If you do not have an Occupational Health team at work, it may be useful to speak to an occupational therapist if there is one in your MS team.
How can I explain MS to my employers?
Your employers and colleagues may never have heard of multiple sclerosis, and so could be concerned about the prospect of having an employee with MS. If they have heard about MS, they may not be aware that it is a highly individual condition. They might assume that you'll have the same symptoms and experiences as someone else they know with MS.
You're in the best position to educate and inform your colleagues about MS and how it affects you, although it is your employer's responsibility to make sure that they are fully informed. You're the expert on your own situation and how you manage your condition.
You could point your colleagues to the MS Trust website, films and publications. Our information sheet Someone I know has MS might be a good place to start. The MS Society offers a toolkit of decision tools and information sheets for employees with MS and their employers.
If you tell your employer about your MS, you still have a right to confidentiality. Your employer cannot tell others about your MS without your permission.
What are my rights at work?
The Equality Act describes your rights in the workplace and when looking for employment. This Act protects people with MS (and other conditions) from any form of discrimination from the point of diagnosis. Although you may not feel comfortable with the label, you're legally categorised as 'disabled' once you're diagnosed, which makes you potentially eligible for a range of benefits and support.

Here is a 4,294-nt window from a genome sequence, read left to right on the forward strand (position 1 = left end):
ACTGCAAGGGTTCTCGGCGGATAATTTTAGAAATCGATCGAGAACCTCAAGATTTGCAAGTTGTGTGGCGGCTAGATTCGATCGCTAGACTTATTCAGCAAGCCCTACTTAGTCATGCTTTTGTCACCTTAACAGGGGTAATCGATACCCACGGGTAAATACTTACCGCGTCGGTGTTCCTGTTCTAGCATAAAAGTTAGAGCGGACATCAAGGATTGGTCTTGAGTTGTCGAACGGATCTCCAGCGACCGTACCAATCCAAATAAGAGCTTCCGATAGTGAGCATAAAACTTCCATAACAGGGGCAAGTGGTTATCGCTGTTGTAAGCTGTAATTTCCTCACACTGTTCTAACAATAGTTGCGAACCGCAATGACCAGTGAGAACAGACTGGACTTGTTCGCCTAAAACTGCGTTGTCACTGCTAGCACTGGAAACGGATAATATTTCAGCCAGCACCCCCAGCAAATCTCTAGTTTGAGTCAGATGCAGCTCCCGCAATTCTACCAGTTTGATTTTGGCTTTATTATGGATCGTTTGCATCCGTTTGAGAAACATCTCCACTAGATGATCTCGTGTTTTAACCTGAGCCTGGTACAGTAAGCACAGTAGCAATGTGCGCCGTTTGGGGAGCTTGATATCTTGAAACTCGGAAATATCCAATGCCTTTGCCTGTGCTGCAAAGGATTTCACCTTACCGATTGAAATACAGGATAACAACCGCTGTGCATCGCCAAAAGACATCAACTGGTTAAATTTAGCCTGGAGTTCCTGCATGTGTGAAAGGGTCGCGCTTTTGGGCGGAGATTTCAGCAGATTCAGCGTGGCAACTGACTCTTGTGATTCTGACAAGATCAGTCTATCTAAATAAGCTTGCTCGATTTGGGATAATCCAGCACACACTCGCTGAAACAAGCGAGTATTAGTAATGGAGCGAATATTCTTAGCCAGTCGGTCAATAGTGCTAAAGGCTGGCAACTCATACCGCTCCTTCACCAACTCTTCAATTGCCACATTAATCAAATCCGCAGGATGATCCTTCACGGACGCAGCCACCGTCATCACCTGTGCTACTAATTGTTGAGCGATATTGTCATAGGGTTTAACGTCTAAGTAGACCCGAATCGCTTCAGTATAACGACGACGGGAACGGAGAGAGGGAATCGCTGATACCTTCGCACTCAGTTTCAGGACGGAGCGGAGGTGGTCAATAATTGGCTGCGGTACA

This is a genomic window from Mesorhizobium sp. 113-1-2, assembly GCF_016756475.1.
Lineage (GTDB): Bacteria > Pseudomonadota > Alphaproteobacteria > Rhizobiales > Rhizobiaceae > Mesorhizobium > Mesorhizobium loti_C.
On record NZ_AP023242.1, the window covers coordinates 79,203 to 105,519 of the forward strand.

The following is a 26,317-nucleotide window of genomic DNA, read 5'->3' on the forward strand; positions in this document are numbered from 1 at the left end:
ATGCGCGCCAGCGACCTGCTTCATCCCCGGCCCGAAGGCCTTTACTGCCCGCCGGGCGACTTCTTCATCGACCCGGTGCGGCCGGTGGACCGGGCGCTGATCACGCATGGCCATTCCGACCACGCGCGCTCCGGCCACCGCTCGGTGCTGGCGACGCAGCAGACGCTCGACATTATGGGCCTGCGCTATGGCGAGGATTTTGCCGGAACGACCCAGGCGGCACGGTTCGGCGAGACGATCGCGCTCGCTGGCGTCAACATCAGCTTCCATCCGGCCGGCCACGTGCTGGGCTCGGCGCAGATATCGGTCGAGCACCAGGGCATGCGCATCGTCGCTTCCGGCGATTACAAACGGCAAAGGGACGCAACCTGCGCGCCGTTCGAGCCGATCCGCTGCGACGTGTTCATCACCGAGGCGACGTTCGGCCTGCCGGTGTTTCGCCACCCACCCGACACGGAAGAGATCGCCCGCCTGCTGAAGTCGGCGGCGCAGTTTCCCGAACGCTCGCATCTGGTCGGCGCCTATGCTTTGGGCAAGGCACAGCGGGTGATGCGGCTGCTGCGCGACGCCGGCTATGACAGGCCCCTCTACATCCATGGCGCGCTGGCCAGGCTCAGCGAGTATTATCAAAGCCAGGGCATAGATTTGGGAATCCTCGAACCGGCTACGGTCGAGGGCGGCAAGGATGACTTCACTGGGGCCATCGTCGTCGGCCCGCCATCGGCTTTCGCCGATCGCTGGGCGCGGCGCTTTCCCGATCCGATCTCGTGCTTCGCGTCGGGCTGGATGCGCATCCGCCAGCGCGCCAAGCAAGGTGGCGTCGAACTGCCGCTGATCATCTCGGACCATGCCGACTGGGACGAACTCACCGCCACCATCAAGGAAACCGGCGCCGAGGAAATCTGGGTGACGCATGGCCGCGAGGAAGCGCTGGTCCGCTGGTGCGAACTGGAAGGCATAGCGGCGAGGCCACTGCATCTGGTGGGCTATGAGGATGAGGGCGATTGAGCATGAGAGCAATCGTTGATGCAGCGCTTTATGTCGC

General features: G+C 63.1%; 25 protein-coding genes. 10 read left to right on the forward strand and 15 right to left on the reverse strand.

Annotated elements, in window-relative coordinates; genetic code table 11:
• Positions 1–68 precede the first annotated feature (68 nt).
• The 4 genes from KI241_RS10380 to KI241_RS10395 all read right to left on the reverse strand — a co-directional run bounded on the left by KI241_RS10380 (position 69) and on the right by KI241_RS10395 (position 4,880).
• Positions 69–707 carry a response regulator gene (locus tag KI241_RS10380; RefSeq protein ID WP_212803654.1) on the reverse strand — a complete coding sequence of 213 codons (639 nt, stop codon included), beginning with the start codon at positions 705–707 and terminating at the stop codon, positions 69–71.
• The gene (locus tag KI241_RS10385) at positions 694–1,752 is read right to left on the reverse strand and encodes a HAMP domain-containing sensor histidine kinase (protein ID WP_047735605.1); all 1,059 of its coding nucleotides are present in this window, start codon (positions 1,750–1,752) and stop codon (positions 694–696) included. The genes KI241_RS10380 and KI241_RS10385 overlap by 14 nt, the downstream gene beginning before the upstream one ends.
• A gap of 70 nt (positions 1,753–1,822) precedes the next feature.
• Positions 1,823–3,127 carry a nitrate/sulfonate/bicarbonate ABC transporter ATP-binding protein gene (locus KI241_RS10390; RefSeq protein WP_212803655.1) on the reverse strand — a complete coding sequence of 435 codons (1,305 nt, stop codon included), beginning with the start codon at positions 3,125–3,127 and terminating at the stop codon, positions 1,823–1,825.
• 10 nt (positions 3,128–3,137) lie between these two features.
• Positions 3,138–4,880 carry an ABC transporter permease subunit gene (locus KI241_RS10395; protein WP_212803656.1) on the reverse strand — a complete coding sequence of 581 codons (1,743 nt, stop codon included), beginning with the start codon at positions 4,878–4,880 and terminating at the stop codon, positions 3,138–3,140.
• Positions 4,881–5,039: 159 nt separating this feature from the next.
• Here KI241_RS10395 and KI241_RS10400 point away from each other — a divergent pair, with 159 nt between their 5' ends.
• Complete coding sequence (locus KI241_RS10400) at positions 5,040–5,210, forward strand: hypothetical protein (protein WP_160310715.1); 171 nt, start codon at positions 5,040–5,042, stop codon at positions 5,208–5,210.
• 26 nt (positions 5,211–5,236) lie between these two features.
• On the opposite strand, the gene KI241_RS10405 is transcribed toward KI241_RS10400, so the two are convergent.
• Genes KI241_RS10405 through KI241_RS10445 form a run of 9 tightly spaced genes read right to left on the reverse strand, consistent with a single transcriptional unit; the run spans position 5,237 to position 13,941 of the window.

One of the key provisions of the Act is that employers are expected to consider making 'reasonable adjustments' for employees with MS. There's no precise definition for what constitutes a 'reasonable adjustment' but examples might include changing your working hours, allowing time off for medical appointments, ensuring you have regular breaks or a parking place close to the entrance, or providing a fan if you're affected by temperature sensitivity. Your employer should not charge you for any adjustments.
If the adjustments required to keep you comfortable at work are more costly than your employer would like, they can apply for a grant to cover the costs from the Access to Work service. This could also pay for taxis to get you to appointments, special equipment or adaptations to your workplace. You can also use this service if you are self-employed, to allow you to maintain your own business.
You're not required to tell your employer about your condition unless there are specific health and safety risks, you drive as part of your job, or if you are in the armed forces. However, adjustments cannot be made unless an employer has been told, and early disclosure can be vital if you are to get effective support when you need it. In practice, many people with MS report that telling their employers early helped them stay working for longer.